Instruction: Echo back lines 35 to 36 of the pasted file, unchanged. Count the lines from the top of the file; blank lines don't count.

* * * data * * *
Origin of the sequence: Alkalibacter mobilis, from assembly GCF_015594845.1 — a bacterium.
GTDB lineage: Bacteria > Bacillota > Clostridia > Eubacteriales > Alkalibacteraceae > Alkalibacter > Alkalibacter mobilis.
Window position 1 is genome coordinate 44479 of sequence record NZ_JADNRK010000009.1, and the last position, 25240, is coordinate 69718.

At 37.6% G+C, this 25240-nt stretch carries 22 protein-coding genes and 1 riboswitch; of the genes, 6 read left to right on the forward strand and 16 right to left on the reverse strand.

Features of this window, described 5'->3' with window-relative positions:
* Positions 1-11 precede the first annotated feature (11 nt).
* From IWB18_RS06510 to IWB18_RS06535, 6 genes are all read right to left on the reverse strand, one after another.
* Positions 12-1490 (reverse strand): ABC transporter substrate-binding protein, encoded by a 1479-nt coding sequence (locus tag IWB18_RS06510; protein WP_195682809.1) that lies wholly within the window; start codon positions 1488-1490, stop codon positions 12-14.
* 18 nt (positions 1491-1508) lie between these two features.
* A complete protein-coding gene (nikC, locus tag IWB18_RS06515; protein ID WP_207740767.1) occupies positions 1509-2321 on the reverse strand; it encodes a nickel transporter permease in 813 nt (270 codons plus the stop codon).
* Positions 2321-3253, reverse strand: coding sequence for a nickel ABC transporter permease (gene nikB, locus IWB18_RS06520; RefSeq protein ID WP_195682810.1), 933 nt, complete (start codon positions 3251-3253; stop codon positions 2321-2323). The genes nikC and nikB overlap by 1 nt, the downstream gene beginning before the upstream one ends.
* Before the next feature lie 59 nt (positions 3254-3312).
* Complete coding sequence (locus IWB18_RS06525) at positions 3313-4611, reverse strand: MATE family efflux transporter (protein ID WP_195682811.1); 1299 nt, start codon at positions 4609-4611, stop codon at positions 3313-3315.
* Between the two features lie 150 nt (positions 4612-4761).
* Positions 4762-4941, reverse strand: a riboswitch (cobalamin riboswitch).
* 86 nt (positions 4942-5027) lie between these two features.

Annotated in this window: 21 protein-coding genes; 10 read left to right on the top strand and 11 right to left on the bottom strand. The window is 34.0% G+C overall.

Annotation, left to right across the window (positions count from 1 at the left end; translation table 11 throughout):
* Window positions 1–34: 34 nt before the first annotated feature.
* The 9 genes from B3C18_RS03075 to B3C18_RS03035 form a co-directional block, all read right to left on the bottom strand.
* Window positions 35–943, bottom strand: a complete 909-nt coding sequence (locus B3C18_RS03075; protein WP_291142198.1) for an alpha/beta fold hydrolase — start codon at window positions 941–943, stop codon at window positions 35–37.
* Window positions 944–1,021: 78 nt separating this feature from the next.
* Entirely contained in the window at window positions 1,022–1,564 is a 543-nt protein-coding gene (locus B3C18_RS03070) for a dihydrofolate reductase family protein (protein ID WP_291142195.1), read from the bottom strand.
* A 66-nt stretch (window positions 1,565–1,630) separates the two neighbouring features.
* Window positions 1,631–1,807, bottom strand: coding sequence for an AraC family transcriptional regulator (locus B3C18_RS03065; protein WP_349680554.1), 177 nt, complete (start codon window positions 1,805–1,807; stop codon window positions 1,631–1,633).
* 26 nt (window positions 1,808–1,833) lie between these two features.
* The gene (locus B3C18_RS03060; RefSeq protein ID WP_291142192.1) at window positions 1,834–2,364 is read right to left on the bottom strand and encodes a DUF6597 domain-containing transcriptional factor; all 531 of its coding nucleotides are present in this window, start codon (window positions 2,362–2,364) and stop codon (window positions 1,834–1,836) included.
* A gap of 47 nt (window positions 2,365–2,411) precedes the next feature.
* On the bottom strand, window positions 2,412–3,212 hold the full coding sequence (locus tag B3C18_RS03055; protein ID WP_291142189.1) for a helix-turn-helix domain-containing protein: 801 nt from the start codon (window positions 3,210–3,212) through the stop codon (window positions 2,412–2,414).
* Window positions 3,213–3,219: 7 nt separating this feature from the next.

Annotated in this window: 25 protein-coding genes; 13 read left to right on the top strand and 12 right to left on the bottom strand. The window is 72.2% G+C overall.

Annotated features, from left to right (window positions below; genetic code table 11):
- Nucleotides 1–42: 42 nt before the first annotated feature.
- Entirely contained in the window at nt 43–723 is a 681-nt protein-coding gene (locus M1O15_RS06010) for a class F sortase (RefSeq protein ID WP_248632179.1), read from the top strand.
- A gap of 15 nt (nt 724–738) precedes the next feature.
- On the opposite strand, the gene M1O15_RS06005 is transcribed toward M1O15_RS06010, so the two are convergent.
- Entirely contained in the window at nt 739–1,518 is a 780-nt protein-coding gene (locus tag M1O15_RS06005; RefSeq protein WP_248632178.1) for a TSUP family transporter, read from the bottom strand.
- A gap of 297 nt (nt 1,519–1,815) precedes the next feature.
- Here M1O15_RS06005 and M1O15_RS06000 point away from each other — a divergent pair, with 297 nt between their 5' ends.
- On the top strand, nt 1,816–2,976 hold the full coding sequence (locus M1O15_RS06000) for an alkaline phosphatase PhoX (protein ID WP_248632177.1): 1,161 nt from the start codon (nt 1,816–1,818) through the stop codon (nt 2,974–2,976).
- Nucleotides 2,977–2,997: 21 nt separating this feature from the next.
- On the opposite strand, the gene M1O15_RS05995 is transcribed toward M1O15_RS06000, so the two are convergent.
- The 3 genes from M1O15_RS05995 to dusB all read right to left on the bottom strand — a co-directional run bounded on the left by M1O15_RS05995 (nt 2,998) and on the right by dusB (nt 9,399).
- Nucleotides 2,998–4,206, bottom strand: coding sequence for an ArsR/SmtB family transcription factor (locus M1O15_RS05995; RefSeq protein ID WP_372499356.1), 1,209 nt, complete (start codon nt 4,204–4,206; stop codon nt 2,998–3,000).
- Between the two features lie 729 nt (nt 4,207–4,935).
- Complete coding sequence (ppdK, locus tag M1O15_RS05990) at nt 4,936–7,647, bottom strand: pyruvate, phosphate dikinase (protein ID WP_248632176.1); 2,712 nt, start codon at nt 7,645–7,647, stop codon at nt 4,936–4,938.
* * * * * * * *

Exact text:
- A gap of 15 nt (nt 724–738) precedes the next feature.
- On the opposite strand, the gene M1O15_RS06005 is transcribed toward M1O15_RS06010, so the two are convergent.